Overshirts: Two types, ways to wear, where to buy

Overshirts: Two types, ways to wear, where to buy

Wednesday, December 21st 2022


||- Begin Content -||

Continuing our recent discussion of jacket replacements – chores, Tebas, safaris and the like – I’ve shot two of my favourite overshirts in order to talk about different types, and how they can fit into a wardrobe. 

The buffalo-check shirt above is typical of a first type: a heavy shirt you can layer over a T-shirt or even a sweatshirt, but could just about tuck in as well. 

Most are flannel shirts, like this, in a brushed cotton – the kind beloved by fans of Americana, who perhaps picture themselves in the woods somewhere, with a thermal underneath and a pair of sturdy work boots.

It’s a style that’s also been co-opted by various other genres over the years though, including bikers and the general nineties grunge vibe I grew up with, which demonstrates its versatility.

The second overshirt, above, is of a thick felted wool and is more akin to a woollen jacket. 

This type is still cut like a shirt – front placket, sleeve cuff, chest pockets – but it’s more likely to have a straight hem, and there’s no way you could tuck it in. It’s great layered under a coat, but underneath you’d usually want a knit or a long-sleeved shirt. 

Mine is a little unusual, being an old Boy Scout shirt that’s at least one size too big for me – I like wearing in a slouchy, oversized style. But similar pieces from the likes of Pendleton are common in vintage stores, and outdoor brands such as Filson offer them today.

Those modern brands will often clearly separate the two types: Filson has its flannel shirts and, separately under outerwear, Jac-Shirts.

But it can be hard to tell vintage models apart online, such as on the ‘shirts’ category of a Broadway & Sons for example. The best thing to do there is try and get a sense of the thickness of the material, by looking at the images of the collar or cuff. Some also have a give away like a partial lining

While these two types of overshirt are similar in style, and are both heavier than a regular shirt (the biggest reason they work untucked), they’re different in how they fit into a wardrobe, with the latter more akin to a piece of outerwear. So I think it’s useful to consider them as two different categories. 

Both are definitely at the casual end of our spectrum of jacket alternatives, however. They have no structure, little shape, and a straight front with nothing like a lapel to break it up.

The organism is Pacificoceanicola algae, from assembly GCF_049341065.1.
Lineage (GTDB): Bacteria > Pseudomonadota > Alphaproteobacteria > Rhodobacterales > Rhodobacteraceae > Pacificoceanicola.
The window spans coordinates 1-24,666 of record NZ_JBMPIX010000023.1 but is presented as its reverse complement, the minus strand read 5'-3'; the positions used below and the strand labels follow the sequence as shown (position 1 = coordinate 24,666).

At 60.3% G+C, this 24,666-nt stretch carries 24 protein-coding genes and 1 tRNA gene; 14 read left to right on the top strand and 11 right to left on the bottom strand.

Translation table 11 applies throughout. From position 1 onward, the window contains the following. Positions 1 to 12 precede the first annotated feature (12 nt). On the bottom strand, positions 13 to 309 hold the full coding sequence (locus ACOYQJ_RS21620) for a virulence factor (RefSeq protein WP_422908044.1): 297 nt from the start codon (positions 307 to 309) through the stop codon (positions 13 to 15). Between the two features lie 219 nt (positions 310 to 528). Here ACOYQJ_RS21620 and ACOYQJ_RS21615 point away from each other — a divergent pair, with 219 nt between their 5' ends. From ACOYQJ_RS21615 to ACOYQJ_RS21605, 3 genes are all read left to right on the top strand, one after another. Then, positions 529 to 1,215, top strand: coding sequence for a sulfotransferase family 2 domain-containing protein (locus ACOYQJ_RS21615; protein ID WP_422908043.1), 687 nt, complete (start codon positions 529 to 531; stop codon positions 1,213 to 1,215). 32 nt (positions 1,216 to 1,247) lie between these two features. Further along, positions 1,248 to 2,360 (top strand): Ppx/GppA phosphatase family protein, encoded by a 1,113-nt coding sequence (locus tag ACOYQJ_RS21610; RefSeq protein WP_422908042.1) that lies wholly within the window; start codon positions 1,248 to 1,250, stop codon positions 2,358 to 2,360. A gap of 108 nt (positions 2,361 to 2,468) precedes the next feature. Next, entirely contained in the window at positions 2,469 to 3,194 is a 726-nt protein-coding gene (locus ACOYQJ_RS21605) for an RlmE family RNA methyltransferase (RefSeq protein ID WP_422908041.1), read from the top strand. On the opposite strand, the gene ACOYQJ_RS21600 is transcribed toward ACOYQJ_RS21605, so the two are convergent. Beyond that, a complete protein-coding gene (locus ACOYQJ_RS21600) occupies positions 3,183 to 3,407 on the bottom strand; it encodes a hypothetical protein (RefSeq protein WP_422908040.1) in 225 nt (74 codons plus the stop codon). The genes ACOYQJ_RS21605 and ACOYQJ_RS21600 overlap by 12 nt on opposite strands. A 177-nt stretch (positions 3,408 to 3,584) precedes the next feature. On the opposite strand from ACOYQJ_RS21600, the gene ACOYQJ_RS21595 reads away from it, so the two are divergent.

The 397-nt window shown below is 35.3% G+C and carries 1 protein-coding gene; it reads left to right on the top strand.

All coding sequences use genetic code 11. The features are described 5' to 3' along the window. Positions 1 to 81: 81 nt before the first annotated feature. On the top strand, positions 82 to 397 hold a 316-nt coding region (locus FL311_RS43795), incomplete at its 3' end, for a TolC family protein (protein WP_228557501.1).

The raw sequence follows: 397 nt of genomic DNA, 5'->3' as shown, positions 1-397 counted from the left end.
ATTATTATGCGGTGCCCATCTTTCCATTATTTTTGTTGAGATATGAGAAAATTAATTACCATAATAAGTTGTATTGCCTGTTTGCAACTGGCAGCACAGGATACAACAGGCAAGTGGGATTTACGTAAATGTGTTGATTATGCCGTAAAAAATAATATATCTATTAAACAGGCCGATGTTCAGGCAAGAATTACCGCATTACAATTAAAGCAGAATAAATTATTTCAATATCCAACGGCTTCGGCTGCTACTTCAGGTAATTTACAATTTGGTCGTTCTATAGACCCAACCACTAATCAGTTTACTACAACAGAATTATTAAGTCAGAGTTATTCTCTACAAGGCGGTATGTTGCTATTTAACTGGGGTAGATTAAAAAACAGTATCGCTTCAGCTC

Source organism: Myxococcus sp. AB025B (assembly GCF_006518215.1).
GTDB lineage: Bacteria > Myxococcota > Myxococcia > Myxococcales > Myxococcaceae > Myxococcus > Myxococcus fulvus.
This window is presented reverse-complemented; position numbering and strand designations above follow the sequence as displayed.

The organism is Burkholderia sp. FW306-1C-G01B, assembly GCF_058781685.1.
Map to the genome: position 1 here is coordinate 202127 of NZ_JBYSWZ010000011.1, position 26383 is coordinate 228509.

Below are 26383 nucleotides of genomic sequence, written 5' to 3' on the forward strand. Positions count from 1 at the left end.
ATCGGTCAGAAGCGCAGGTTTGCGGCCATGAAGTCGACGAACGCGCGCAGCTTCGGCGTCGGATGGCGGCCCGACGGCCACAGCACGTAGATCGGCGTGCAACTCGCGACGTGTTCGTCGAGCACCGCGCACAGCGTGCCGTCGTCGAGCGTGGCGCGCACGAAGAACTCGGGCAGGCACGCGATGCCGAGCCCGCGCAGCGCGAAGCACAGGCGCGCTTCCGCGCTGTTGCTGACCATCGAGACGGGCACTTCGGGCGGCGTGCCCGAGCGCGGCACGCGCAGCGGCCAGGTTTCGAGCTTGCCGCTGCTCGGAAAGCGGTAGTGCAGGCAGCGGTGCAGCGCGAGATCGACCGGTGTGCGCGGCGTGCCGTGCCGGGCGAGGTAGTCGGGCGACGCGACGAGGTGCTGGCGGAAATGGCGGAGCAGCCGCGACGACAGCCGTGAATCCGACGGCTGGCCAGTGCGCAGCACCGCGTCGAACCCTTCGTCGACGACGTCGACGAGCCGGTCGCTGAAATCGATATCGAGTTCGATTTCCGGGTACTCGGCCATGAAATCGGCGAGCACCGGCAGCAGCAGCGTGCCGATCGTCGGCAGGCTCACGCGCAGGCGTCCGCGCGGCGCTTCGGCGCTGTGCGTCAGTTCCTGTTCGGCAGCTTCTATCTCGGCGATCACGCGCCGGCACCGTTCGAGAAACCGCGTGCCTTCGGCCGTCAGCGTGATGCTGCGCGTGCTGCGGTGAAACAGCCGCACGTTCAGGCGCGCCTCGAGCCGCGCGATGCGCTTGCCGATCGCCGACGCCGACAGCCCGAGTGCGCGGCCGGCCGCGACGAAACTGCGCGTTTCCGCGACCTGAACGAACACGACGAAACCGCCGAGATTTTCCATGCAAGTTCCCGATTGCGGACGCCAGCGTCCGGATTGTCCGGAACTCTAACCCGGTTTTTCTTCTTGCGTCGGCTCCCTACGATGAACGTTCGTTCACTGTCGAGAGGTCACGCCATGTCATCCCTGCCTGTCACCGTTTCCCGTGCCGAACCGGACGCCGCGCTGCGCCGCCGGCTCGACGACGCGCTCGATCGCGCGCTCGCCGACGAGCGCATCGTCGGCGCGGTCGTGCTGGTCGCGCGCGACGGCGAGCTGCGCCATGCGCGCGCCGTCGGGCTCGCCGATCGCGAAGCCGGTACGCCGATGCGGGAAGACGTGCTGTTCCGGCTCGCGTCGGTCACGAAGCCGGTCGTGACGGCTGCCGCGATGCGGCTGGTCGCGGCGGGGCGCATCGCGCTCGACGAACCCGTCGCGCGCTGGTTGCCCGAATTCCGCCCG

As a result they’ll be relaxed, weekend wear for most PS readers, and that’s certainly how I wear them – with jeans or chinos, boots or tennis shoes, T-shirt or a sweatshirt. 

They’re robust pieces of clothing, which look better the more they’re washed and worn. That buffalo check of mine, for example, is incredibly soft after its years of wear, and I love how the black on this kind of cotton fades to grey, while the red tends towards orange. 

They’re a good choice for those readers that ask about clothes to wear with their kids – they can have many things spilled on them, be washed frequently or simply scrubbed, and look nicer for it. 

I largely wear overshirts unbuttoned. I find if a shirt is untucked and completely buttoned up it starts to look like a big, long block that isn’t that flattering. 

If I do button them for warmth, I tend to start with the button in the centre of the chest (as above) before adding others around them (below). 

Even if buttoning all the way up to the chin, the bottom couple are normally left undone, which helps break up that block of pattern/colour. Heavy use of trouser pockets helps too.  

(I feel there’s a whole series of articles here, on ‘how to wear’ rather than ‘what to wear’. Rolling sleeves, popping collars, buttoning on a cardigan etc.)

A couple of other points that I anticipate might come up in the discussion below. 

Overshirts work untucked because of their heavier weight, which means they don’t flap around and look like a regular shirt. Someone asked recently whether I’d wear an oxford shirt untucked, and I wouldn’t, personally. I can see it as a style, but it’s not mine. Most of the time you’re going to look better with it tucked in. 

Linen shirts in the summer are a little different because everything is loose and flowy, and probably because being untucked has an obvious functional purpose. 

In terms of how much it’s worth spending on overshirts, the thing to pay for is the material – no fancy handwork, no extra detailing. Vintage versions are often great for this, if you don’t mind heavier ones being a little scratchy. Look out for those Americana styles or military ones like a CPO. 

Among new brands, outdoor ones like Filson or RRL are good sources. Every fashion brand will do an overshirt, but usually the material is overfinished and not that dense, meaning they won’t wash and wear in as well. 

The Japanese repro brands all do good models, particularly when there’s more of a biker aesthetic – see shirts at Rivet & Hide from the likes of Iron Heart and The Flat Head. American Classics carries new Pendletons, and The Merchant Fox some nice wools and moleskins.

All clothing shown:

  • Vintage buffalo-check FiveBrother flannel shirt, from The Vintage Showroom
  • Vintage red-felt Scout shirt, from John Simons
  • Heavyweight grey sweatshirt from The Real McCoy’s, Ball Park model, large
  • White T-shirt from PS, the Tapered Tee, large
  • Vintage jeans, Levi’s
  • Suede boots from Edward Green, Cranleigh model, 8.5E
  • Steel chronograph watch, Omega Speedmaster MkIV, tonneau case

Photography: Alex Natt @adnatt